Pytorch Wavenet Model Training Loss Not Decreasing

Hi everyone,

I’ve been coding a wavenet model from scratch in pytorch, but for some reason, I just can’t get it to properly train. Every epoch in my code seems to have nearly the same loss, and I can’t seem to figure out why. I was hoping someone here would be able to take a look at my code and help me debug the situation.

With regards to the files:

[]: this is where the training logic happens

[]: this is the pytorch model

[]: this is where I load and create the data to be used for training

[]: I have some generation functions here.

A lot of this code was adapted from sources I found online, the main difference being that I’m padding the input into the dilated convolution to ensure the input and output remain the same dimension.

Would really appreciate some help on this!

GITHUB: GitHub - mahtanir/Wavenet: Wavnet pytorch implementation

My model structure is below in case you don’t want to check out the github repo:

#x is typically one channel where the timestemps depends on the frequency rate. Can be two though. Typically a 1D array 
from torch import nn
import torch
import numpy as np
import torch.nn.functional as F

class CasualDilatedConv1D(nn.Module):
    def __init__(self, res_channels, out_channels, kernel_size, dilation):
        self.dilation = dilation
        self.kernel_size = kernel_size
        self.conv1D = nn.Conv1d(res_channels, out_channels, kernel_size, dilation=dilation, bias=False)
        self.ignoreOutIndex = (kernel_size - 1)*dilation #i.e don't have to consider right part because of k - 1 padding on either side. 
    def forward(self, x):
# Apply padding
        x = nn.functional.pad(x, ((self.kernel_size - 1)*self.dilation, 0)) #IF we don't need this need to add to input. 
        #if we do this without padding we lose (k - 1)*dim everytime. 
        #padding same is (k - 1) / 2 each side. So instead we do (k - 1) on both sides but now 2k-2 vs k - 1 so k - 1 extra. Remove right. 
        # x = x.double()
        # print('pre shape', x.shape)
        # print(self.conv1D(x)[..., :-self.ignoreOutIndex].shape) 
        return self.conv1D(x)
    # [..., :-self.ignoreOutIndex]  # cause padding = same 
    #why do we do this? Only if we add padding right 

        # return self.conv1D(x)

class ResBlock(nn.Module): #using the same kernel weights for all 
    def __init__(self, res_channels, skip_channels, kernel_size, dilation):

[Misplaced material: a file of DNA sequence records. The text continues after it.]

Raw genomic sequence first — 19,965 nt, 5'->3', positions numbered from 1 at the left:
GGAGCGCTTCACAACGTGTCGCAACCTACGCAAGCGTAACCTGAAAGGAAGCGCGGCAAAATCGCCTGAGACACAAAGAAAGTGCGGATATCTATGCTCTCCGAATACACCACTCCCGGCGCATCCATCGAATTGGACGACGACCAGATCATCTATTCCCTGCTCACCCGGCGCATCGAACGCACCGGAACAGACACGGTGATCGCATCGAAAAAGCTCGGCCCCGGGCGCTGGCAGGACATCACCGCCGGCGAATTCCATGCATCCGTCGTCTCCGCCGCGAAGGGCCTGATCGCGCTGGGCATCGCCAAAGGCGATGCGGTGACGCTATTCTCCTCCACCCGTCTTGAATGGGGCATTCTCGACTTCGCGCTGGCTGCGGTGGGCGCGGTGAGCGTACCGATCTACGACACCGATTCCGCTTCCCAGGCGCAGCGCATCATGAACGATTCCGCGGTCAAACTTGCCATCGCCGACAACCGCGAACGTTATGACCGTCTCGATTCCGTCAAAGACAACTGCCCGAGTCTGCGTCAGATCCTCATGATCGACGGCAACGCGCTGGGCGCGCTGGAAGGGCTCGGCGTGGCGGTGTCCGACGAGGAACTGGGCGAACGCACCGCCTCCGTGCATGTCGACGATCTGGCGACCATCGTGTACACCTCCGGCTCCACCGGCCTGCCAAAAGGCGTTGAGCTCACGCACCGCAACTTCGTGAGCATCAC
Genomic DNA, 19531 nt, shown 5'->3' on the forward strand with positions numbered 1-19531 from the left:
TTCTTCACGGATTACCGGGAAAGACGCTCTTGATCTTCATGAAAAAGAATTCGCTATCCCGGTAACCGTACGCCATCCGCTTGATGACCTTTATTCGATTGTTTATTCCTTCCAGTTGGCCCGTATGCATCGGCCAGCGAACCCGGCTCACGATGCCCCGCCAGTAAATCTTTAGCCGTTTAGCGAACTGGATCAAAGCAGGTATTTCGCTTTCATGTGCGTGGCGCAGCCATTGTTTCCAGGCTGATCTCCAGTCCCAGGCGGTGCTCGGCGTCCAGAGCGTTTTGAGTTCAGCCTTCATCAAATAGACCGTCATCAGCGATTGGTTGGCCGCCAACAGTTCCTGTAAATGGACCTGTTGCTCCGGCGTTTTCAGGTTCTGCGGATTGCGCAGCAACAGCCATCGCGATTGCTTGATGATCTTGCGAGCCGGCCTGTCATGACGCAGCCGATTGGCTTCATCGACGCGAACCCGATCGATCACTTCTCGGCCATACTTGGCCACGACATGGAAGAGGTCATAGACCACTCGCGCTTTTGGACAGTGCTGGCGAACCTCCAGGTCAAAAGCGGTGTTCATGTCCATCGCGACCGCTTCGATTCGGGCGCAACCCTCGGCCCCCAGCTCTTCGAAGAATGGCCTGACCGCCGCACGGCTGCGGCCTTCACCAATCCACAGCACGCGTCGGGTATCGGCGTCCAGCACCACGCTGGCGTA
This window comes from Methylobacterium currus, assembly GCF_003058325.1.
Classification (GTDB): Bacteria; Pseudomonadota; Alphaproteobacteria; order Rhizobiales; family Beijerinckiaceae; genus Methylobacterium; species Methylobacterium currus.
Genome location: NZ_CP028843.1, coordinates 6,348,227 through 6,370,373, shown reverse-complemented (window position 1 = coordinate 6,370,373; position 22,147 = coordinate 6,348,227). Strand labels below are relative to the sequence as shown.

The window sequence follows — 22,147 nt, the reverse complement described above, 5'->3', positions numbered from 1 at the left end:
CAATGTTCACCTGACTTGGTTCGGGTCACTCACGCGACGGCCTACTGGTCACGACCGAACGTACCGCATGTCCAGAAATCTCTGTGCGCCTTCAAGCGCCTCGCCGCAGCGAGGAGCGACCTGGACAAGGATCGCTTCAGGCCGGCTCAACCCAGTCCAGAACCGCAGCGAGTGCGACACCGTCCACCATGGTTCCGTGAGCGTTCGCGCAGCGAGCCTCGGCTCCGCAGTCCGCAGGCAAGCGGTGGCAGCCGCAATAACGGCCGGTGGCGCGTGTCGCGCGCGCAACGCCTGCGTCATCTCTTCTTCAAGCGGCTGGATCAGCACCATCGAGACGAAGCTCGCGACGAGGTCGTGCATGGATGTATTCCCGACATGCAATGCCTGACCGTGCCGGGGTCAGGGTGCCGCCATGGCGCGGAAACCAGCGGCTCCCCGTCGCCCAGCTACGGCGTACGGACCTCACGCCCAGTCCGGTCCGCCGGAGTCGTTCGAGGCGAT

self.dilatedConv1D = CasualDilatedConv1D(res_channels, res_channels, kernel_size, dilation = dilation)
        self.resConv1D = nn.Conv1d(res_channels, res_channels, kernel_size=1, dilation=1) #i.e same input output dims (see diagram)
        self.skipConv1D = nn.Conv1d(res_channels, skip_channels, kernel_size=1, dilation=1)  
        self.tanh = nn.Tanh()
        self.sigmoid = nn.Sigmoid()

    def forward(self, input):
        x = self.dilatedConv1D(input)
        x_tan = self.tanh(x)
        x_sigmoid = self.sigmoid(x)
        x = x_tan * x_sigmoid
        residual_output = self.resConv1D(x) #shape = n,c,sample
        residual_output = residual_output +  input  
        # ALT residual_output = residual_output + input[..., -residual_output.size(2):] due to causality and dilated conv affecting dimensions.
        skip_output = self.skipConv1D(x) #this is for the skip connection output to the right in diagram 
        return residual_output, skip_output

class stackOfResBlocks(nn.Module):
    def __init__(self, stack_size, layer_size, res_channels, skip_channels, kernel_size):
        dilations = self.buildDilations(stack_size, layer_size)
        self.resBlockArr = [] 
        for stack in dilations:
            for dilation in stack:
                self.resBlockArr.append(ResBlock(res_channels, skip_channels, kernel_size, dilation))

    def buildDilations(self, stack_size, layer_size):
        dilations_arr_all = []
        for stack in range(stack_size): #stack is not actually a stack of resblocks but rather to 512.Could just do 1 array I feel but good logic
            dilation_arr = [] 
            for j in range(layer_size):
                dilation = 2**j if 2**j <= 520 else 520 #assuming doesn't go beyond 512 otherwise impose a cap ie 2**layer_size
        return np.array(dilations_arr_all)   

    def forward(self, x):